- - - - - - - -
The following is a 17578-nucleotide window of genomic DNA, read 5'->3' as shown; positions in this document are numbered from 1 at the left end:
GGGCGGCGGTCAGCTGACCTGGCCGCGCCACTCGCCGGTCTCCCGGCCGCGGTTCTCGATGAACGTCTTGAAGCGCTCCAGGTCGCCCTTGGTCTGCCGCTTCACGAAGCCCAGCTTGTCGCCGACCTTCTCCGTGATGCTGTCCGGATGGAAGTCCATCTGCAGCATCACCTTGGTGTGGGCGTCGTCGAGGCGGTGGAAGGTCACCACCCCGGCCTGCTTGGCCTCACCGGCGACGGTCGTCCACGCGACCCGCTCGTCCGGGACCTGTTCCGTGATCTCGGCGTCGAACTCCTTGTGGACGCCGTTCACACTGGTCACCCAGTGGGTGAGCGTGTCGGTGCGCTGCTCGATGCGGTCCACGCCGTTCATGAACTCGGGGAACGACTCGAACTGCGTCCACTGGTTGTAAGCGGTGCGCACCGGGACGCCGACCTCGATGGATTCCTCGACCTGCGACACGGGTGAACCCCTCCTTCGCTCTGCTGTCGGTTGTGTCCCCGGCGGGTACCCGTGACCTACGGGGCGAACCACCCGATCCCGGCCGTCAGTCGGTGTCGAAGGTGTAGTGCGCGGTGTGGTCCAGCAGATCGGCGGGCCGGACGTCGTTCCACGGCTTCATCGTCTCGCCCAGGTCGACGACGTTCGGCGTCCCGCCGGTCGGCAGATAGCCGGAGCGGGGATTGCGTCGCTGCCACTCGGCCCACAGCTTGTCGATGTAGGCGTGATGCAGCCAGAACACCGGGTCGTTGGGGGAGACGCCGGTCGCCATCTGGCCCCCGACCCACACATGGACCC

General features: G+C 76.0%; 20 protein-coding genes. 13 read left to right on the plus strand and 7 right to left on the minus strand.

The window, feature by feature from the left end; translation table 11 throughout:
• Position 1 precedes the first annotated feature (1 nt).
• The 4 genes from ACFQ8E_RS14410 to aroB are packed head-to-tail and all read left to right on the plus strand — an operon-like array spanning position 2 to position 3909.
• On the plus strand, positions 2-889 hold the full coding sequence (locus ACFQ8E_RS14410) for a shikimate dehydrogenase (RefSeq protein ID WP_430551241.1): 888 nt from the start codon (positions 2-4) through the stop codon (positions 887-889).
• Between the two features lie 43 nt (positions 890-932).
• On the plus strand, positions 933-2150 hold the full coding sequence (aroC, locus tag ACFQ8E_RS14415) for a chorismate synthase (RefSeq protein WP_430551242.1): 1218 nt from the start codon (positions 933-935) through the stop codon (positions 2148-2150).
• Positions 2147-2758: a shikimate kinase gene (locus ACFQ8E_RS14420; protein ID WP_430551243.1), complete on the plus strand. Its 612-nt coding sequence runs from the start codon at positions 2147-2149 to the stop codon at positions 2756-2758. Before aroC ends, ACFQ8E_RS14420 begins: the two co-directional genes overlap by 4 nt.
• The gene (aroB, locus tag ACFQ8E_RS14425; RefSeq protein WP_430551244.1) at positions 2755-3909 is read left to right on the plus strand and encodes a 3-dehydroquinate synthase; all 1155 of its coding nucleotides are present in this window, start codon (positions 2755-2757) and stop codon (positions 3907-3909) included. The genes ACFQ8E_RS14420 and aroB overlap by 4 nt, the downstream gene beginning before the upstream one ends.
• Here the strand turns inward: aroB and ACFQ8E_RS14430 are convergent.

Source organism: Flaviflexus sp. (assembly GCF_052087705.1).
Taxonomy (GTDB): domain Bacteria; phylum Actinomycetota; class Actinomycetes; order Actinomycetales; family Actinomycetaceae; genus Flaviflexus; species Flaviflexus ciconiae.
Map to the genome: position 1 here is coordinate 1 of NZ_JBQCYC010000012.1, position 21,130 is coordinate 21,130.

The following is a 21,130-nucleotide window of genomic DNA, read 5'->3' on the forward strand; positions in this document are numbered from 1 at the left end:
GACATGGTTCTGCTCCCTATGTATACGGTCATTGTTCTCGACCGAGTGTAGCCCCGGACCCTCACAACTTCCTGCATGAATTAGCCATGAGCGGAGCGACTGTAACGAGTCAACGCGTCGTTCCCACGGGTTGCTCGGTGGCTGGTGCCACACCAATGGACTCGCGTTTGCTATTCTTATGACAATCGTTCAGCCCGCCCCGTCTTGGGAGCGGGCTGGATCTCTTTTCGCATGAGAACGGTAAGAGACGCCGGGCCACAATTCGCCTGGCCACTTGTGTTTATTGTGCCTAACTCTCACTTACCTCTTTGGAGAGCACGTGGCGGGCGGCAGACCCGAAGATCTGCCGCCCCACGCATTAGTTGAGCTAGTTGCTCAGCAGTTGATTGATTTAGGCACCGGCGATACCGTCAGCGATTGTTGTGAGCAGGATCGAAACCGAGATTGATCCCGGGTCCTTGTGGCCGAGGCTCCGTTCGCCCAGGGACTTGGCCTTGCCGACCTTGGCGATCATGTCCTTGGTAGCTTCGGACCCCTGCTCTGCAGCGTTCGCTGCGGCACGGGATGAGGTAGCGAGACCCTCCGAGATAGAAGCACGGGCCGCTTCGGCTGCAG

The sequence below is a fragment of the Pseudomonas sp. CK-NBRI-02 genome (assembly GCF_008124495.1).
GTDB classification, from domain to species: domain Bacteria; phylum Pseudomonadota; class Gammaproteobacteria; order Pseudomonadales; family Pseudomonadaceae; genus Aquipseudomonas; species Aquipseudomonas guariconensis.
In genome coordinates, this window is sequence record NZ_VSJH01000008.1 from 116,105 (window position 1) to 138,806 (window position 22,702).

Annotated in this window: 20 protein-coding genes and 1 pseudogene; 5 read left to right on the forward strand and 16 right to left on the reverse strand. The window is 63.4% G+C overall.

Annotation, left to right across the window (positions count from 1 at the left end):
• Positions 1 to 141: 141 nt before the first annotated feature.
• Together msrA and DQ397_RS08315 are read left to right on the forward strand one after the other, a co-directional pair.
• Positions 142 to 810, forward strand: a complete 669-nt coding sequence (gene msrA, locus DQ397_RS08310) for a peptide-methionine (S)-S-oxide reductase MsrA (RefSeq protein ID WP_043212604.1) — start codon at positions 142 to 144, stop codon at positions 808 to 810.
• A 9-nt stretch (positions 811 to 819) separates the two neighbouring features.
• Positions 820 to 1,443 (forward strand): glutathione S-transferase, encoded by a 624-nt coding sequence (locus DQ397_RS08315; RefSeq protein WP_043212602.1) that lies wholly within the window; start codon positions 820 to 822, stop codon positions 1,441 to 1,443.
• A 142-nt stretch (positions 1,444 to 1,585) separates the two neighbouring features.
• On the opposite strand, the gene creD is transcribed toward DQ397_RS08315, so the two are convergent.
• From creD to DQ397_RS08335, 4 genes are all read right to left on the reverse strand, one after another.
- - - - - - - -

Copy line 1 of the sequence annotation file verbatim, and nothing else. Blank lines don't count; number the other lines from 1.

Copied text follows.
The following is a 17578-nucleotide window of genomic DNA, read 5'->3' as shown; positions in this document are numbered from 1 at the left end: